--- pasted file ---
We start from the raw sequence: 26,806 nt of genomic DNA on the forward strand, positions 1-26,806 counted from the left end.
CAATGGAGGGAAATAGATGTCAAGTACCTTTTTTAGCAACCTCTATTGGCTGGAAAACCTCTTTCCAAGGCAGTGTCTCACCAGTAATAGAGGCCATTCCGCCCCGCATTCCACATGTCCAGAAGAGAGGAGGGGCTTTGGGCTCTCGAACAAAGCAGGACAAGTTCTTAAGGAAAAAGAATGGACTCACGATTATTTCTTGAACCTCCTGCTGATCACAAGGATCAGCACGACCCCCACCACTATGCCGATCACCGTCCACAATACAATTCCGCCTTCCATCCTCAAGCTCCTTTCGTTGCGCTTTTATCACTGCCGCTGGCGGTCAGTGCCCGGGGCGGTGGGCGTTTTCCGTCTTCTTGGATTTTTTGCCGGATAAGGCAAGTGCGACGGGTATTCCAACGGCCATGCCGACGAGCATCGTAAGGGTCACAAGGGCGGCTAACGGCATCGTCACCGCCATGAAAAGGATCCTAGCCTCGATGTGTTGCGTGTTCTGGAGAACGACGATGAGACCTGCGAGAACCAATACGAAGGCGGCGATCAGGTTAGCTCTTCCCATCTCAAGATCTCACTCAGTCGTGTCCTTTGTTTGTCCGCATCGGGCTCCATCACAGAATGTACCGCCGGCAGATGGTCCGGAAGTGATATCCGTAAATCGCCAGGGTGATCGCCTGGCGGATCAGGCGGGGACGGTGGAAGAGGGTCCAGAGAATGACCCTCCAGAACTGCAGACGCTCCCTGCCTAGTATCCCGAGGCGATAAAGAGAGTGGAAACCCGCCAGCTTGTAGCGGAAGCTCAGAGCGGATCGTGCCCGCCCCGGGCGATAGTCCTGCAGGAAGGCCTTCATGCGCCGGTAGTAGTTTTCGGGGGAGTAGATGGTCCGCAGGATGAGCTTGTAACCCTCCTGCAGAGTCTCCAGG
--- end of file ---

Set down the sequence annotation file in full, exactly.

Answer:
We start from the raw sequence: 26,806 nt of genomic DNA on the forward strand, positions 1-26,806 counted from the left end.
CAATGGAGGGAAATAGATGTCAAGTACCTTTTTTAGCAACCTCTATTGGCTGGAAAACCTCTTTCCAAGGCAGTGTCTCACCAGTAATAGAGGCCATTCCGCCCCGCATTCCACATGTCCAGAAGAGAGGAGGGGCTTTGGGCTCTCGAACAAAGCAGGACAAGTTCTTAAGGAAAAAGAATGGACTCACGATTATTTCTTGAACCTCCTGCTGATCACAAGGATCAGCACGACCCCCACCACTATGCCGATCACCGTCCACAATACAATTCCGCCTTCCATCCTCAAGCTCCTTTCGTTGCGCTTTTATCACTGCCGCTGGCGGTCAGTGCCCGGGGCGGTGGGCGTTTTCCGTCTTCTTGGATTTTTTGCCGGATAAGGCAAGTGCGACGGGTATTCCAACGGCCATGCCGACGAGCATCGTAAGGGTCACAAGGGCGGCTAACGGCATCGTCACCGCCATGAAAAGGATCCTAGCCTCGATGTGTTGCGTGTTCTGGAGAACGACGATGAGACCTGCGAGAACCAATACGAAGGCGGCGATCAGGTTAGCTCTTCCCATCTCAAGATCTCACTCAGTCGTGTCCTTTGTTTGTCCGCATCGGGCTCCATCACAGAATGTACCGCCGGCAGATGGTCCGGAAGTGATATCCGTAAATCGCCAGGGTGATCGCCTGGCGGATCAGGCGGGGACGGTGGAAGAGGGTCCAGAGAATGACCCTCCAGAACTGCAGACGCTCCCTGCCTAGTATCCCGAGGCGATAAAGAGAGTGGAAACCCGCCAGCTTGTAGCGGAAGCTCAGAGCGGATCGTGCCCGCCCCGGGCGATAGTCCTGCAGGAAGGCCTTCATGCGCCGGTAGTAGTTTTCGGGGGAGTAGATGGTCCGCAGGATGAGCTTGTAACCCTCCTGCAGAGTCTCCAGG